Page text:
Friday, October 06, 2006

Week 9

  • Practical 1 - Audio Arts - Case Study [1]
This week we did a case study on Diablo II. I found it one of the best classes we've had so far. Hearing Christian's perspective on how certain sounds were created was very educational, and has consequently made this task a lot more approachable. Playing games and understanding them is important, but after this class I’ve realised that listening to game sfx on their own can be equally as important. Depriving the visual certainly does open up the aural in this case, and it's probably one of the best exercises one can do (at least that I've encountered) for game sound design. I guess from there it would probably be a good idea to try and recreate these game sounds.

The sampling rate of the sounds themselves were only 22050Hz, but as it was pointed out, this doesn’t make a lot of difference to the player because there are so many other things going on, they don't get a chance to concentrate specifically on the technical properties of the sounds. I guess as games become more advanced, so will audio engines, reproduction standards and consequently higher fidelity sound will become more important to the game play experience. I.e. extra frequency ranges and overall audio fidelity may become essential to the players’ survival. Although it's apparent to me that audio queues can make tell the player a lot about what is going on, the realism of the sounds aren't especially important. From my own experience, sounds serve as associations which hold meaning. The actual realism of the sound is not important, only its attached meaning. To illustrate this point, Christian showed us that a particular frog sound in Diablo II clearly sounded as though it was created from a Duck. However having played the game for hours on end myself, it never occurred to me that these frogs in fact sounded like ducks.
  • Practical 2 - Creative Computing - HID [2]
TTTTTTTTTTTTTTTTTTTTTTTTTTTTTTTT.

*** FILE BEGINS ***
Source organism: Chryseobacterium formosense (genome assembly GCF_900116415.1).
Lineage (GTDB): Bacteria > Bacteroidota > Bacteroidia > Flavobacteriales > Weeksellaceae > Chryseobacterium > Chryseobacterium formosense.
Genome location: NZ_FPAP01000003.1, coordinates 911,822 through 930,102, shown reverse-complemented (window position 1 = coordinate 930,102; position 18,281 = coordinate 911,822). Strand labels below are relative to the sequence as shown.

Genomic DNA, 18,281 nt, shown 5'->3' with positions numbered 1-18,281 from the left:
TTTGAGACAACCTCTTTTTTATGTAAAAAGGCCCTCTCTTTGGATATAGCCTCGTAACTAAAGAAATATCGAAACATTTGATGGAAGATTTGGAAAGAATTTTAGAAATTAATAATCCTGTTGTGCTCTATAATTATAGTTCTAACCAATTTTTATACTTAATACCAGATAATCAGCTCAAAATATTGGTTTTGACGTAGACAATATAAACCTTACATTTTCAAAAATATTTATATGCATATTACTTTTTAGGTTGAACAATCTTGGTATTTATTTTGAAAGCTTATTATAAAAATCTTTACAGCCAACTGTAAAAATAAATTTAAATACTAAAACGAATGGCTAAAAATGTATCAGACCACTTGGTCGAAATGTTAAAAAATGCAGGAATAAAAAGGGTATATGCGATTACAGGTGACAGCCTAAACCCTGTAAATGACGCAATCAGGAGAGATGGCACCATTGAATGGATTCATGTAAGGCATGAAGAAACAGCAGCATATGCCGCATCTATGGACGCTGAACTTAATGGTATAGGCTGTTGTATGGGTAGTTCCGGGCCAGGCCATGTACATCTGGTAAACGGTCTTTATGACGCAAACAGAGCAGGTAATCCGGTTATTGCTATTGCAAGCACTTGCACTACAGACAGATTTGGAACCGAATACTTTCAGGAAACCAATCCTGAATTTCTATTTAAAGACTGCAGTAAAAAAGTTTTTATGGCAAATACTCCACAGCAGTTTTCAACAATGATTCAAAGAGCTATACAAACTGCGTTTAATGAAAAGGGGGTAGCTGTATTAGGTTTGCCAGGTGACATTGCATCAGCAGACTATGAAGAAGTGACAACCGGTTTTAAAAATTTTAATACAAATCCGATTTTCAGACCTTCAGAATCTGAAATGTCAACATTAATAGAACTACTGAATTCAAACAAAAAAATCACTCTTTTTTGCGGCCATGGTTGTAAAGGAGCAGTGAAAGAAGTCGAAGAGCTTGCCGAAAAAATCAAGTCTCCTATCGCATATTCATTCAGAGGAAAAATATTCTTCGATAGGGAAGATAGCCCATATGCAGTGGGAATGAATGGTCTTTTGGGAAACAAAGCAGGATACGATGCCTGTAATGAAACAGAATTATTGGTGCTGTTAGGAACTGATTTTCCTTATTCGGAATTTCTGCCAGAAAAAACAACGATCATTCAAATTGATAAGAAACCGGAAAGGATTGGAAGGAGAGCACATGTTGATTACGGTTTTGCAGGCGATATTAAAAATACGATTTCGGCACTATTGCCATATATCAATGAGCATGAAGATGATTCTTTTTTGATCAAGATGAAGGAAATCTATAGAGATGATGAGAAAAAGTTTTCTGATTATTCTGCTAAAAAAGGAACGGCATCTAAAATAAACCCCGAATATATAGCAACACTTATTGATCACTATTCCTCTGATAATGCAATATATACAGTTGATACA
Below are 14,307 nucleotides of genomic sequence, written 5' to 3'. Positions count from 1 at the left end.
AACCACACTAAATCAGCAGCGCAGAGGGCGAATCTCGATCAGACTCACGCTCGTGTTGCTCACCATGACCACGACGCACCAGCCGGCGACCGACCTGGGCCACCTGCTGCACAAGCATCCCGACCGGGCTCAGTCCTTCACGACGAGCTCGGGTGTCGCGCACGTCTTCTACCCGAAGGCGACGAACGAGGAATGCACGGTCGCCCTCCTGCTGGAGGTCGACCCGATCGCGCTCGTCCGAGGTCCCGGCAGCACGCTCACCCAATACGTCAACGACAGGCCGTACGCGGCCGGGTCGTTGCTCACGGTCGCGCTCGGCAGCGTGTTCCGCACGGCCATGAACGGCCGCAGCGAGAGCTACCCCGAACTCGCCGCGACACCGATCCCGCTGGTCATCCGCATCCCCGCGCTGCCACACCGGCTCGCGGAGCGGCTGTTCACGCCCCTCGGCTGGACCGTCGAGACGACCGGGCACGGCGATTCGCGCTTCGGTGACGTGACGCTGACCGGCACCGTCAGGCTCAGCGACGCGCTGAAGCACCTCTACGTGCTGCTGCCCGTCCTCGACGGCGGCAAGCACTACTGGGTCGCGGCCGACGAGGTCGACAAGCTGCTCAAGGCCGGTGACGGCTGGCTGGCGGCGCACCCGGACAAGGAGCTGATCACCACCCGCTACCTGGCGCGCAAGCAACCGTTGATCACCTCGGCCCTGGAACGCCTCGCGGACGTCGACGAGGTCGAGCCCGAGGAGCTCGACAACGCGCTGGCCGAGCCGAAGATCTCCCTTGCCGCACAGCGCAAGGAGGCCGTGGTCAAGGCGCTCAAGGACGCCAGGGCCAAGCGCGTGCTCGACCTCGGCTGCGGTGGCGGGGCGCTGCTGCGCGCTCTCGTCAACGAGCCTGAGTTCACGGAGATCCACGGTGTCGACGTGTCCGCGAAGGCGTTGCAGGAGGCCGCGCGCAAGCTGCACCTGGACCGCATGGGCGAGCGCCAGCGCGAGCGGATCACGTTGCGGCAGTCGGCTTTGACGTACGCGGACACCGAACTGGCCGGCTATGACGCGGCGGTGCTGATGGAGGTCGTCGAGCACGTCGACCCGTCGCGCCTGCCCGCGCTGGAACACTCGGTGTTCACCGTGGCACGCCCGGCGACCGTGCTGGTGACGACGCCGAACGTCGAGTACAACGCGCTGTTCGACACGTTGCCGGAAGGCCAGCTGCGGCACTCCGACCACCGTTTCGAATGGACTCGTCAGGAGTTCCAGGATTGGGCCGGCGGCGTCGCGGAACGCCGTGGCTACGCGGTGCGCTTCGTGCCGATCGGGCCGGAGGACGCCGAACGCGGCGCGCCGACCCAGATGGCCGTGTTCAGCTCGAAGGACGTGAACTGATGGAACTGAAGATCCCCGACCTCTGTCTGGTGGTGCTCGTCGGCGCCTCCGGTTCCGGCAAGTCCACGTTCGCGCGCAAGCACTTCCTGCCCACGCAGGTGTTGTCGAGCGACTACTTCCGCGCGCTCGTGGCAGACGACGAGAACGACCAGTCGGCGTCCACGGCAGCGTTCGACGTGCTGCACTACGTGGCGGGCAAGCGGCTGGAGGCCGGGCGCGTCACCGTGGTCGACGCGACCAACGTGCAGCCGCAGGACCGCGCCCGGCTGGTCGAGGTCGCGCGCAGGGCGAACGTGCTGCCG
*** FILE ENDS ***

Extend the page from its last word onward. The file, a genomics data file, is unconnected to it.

• Music Technology Forum - Workshop - Improvisation with DJ Trip (Tyson Hopprich) [3]
Words will not do justice trying to explain the concoction of endorphins and thoughts that overflowed my mind during this session. Tyson started composing with the Commodore 64, and then later the Commodore Amiga. During these early years he started to establish his own sound. It's only recently that he has felt the need to migrate to the PC platform. Although he’s now using more modern software such as Cubase SX, he still tries to maintain his old retro 8 bit sound developed through the tracker based Amiga programs, whilst at the same time assimilating the new compositional capabilities of the PC. I found it interesting when he talked about creating his “own sound”. This idea of your ‘own sound’ has taken from seat in my mind. Another person who shares a similar background to Tyson Hopprich, is Jesper Kyd. From various interviews and articles I’ve read about him, I’ve discovered that Jesper also emphasises the importance of spending time to create your own unique sound. Jesper has written the music for the Hitman series of games, and I would recommend people listen to the soundtrack of Hitman 1. For Hitman I believe he used a midi triggered audio engine with a custom DLS soundbank; A very effective combination of tools for creating a unique sound. He also did the soundtrack to Freedom Fighters, and you can download the title track to this game here. Probably not the best track from the game, but still good.

I found it interesting when Tyson talked about listening to himself in 3rd person perspective, and from there adjusting his music dynamically depending on the audience vibe. I found Dragos’ piano style nostalgic. Albert’s wind derivative sounds worked very well. Matt’s piano was suitable and his use of ear was impressive. He did however stick to the mid to mid-high end of the piano, and avoided the higher and lower register extremes. For this sort of music, I think those extremes could have worked really well. It was difficult to pick was Adrian and Jake were doing so I refrain from talking about their contribution. I will have to say however that the drum beat in the 1st and maybe the last or second to last (not sure which one) persisted for at least half the performance too long. I realise it’s hard to break away from a beat when you’re the only person creating it, but some variation in the beat, silence, or a different beat altogether could have allowed for a more dynamic performance.
  • References
    [1] Haines, Christian. 2006. Lecture on Game Audio. University of Adelaide, 12 September.
    [2] Haines, Christian. 2006. Lecture on SuperCollider. University of Adelaide, 14 September.
    [3] Sardeshmukh, Dr. Chandrakant. 2006. Presentation by Dr. Chandrakant Sardeshmukh. University of Adelaide, 14 September.

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